Workers haul a sailfish, a common 'byctach' species, on board the Taiwanese long line fishing vessel 'Sheng Chi Hui No. 7'During our joint enforcement exercise with the Palauan authorities, we discovered a suspected illegal operation on board a long liner in Palau’s Exclusive Economic Zone.


The Taiwanese vessel the Sheng Chi Hui was spotted by our helicopter early yesterday morning. As they approached our photographer managed to get shots of shark finning occurring in Palauan waters, a blatant breach of the conditions of the Shark Sanctuary. When the patrol boat arrived, there was no sign of sharks on board but based on our photographic evidence, the Palauan Government has ordered that the ship be detained. The Esperanza is escorting the Sheng Chi Hui to port alongside the Palauan patrol vessel, the PSS President H.I.Remeliik.

But what is enforcement, and why does it matter?

Overfishing is the biggest threat facing the future of the Pacific and its tuna stocks -one of the world’s last abundant tuna fisheries. The environmental, economic and social impacts of overfishing and pirate fishing are devastating to Pacific Island communities. Pacific Islanders are being robbed of the fish that is their primary source of protein, and the backbone of their economies.

There are three levels of pirate fishing formally described as ‘Illegal, Unreported and Unregulated’ fishing. 

Illegal fishing refers to activities conducted by fishing vessels that either operate without a licence or is not abiding by the laws and regulations of that particular country or region.

Unreported fishing refers to fishing activities (usually about what they catch, how much they catch or where they fish) which have not been reporting, or have been misreported Greenpeace experienced these activities first hand

Unregulated  fishing refers to fishing activities conducted by vessels without any nationality or by those flying the flag of a country not a member of the fisheries management body that governs that region.

Pirate fishing is stealing.  Stolen fish caught in the Pacific are laundered on the global market away from the watchful eyes of authorities, causing a huge economic loss for Pacific Island countries, and preventing proper assessment of tuna species.  Without proper stock assessments, sustainable management is impossible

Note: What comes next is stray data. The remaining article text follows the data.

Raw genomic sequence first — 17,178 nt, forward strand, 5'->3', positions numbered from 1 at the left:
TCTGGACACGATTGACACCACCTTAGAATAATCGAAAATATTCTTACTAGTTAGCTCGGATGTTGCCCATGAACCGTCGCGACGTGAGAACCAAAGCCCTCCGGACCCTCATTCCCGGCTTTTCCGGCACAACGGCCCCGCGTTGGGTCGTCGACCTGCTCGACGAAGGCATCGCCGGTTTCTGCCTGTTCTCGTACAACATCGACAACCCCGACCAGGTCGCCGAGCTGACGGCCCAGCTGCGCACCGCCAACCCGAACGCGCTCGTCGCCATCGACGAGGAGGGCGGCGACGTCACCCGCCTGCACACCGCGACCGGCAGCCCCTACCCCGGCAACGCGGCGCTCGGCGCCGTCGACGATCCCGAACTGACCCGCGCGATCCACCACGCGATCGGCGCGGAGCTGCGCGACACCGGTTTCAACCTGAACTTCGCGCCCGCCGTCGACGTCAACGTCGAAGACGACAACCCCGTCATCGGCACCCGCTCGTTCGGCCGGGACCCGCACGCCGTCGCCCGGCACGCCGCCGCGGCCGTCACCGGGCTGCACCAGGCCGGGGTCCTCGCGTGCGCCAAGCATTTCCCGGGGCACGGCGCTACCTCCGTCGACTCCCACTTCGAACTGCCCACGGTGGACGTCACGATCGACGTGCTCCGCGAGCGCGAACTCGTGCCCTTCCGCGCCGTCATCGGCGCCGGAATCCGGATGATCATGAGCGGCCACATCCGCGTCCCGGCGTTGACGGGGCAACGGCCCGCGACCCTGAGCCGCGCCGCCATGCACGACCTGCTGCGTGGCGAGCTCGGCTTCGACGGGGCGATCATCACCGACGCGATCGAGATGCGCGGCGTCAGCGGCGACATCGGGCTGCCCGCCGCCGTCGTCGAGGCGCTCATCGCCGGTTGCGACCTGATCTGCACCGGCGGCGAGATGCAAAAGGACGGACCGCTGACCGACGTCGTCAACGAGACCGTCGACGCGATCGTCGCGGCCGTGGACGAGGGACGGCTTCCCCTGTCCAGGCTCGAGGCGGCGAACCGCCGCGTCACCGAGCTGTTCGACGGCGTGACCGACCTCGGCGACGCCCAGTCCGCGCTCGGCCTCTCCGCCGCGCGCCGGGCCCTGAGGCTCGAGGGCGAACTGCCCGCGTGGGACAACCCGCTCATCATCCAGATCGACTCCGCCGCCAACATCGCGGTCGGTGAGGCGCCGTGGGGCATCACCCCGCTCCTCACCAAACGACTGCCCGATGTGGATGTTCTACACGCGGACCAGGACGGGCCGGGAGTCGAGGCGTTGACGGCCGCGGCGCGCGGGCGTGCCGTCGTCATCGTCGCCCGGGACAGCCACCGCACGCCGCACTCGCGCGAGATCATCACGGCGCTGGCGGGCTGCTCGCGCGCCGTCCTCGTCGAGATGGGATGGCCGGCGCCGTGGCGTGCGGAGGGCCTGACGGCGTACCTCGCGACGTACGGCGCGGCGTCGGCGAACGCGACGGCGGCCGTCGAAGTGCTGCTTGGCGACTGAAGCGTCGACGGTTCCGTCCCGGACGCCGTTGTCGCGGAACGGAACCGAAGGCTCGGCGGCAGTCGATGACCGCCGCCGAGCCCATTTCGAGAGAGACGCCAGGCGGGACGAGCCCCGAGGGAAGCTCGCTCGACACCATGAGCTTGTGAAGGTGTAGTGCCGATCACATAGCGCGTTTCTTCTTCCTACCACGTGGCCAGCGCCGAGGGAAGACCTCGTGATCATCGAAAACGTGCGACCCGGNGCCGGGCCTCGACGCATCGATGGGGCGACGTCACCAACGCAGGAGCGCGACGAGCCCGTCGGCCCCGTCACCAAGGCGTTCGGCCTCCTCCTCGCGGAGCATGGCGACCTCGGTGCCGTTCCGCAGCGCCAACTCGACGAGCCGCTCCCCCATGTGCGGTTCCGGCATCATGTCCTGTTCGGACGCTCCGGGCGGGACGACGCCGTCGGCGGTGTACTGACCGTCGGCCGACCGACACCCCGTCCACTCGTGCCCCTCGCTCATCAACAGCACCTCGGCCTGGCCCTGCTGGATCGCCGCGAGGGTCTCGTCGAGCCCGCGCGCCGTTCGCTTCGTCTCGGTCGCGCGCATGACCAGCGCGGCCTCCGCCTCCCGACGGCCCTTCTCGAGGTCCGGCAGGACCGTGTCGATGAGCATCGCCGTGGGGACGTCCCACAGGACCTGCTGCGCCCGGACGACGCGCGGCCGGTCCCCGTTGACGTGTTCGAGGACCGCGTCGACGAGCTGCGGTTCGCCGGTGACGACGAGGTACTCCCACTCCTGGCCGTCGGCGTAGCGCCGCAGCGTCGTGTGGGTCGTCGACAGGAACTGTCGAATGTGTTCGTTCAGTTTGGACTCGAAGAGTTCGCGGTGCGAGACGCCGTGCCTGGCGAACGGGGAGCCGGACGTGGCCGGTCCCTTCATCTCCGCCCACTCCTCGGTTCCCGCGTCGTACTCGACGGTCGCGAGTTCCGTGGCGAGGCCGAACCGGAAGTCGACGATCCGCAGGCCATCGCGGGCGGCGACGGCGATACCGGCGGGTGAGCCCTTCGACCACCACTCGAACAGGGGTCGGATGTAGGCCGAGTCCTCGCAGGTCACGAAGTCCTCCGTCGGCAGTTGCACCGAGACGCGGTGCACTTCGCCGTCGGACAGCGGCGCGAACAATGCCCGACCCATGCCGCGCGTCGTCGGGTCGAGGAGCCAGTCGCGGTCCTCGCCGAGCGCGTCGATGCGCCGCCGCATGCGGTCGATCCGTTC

The lack of resources available to effectively patrol the waters of the Western and Central Pacific, the unregulated nature of the high seas, and the inconsistent and unreliable nature of monitoring all make it far too easy for illegal activities to take place out here. These serious loopholes need to be closed and pirate fishing needs to be eliminated.

Undertaking a proper and consistent surveillance and enforcement exercise is a critical component to closing these loopholes.

In the Pacific 17 developing countries with small governments share the migratory tuna stocks, and on average have one or two patrol boat to monitor their vast ocean. Kiribati’s waters, for example, cover an area of over 3 million square miles, yet the country has only one small patrol boat. There are over 6000 vessels registered to operate in the Western and Central Pacific Ocean.

All these vessels are supposed to carry what is called a Vessel Monitoring System (VMS). It automatically collects, records and analyses information related to the location and activity of vessels. They are the backbone of surveillance as it is virtually impossible to monitor huge expanses of ocean. When vessels do not report there is no way of knowing how long boats stay out at sea, how much or what they catch.

A normal surveillance and enforcement exercise will target vessels of interest in known hot spots or overt illegal unlicensed vessels or activities. Enforcement officials will board and inspect the vessel at sea and will either order the vessel back to port to get its VMS fixed or impose a fine.

It is rare that Pacific governments get aerial surveillance to extend their range and coverage during a surveillance and enforcement exercise, though France, US, New Zealand and Australia have been providing at sea and air surveillance to the region. 

Who rules the seas - the industry, pirates or enforcement?

No matter how many patrol boats or planes we mobilise, illegal fishing will continue. This is multi billion-dollar industry and the Pacific is the largest supplier of tuna in the world. Illegal fishing operations exploit the limitation in resources and capacity available to Pacific governments to properly police their waters. By demanding proper traceability and 100% assurance that the fish you are eating- in a can, fresh or frozen- is coming from a legal and sustainable source we can cut the life line of illegal fishing. They won’t have a reason to continue business as usual if we demand change.

Since leaving Port on Monday with the Palauan enforcement vessel the Remeliik, we have found eight illegal Fish Aggregation Devices, checked three suspect ships, documented shark finning in Palau’s shark sanctuary and escorted one vessel back to Port for further investigation.

>>Follow the last days of the tour

Lagi Toribau is the Greenpeace Australia Pacific oceans team leader, based in Fiji.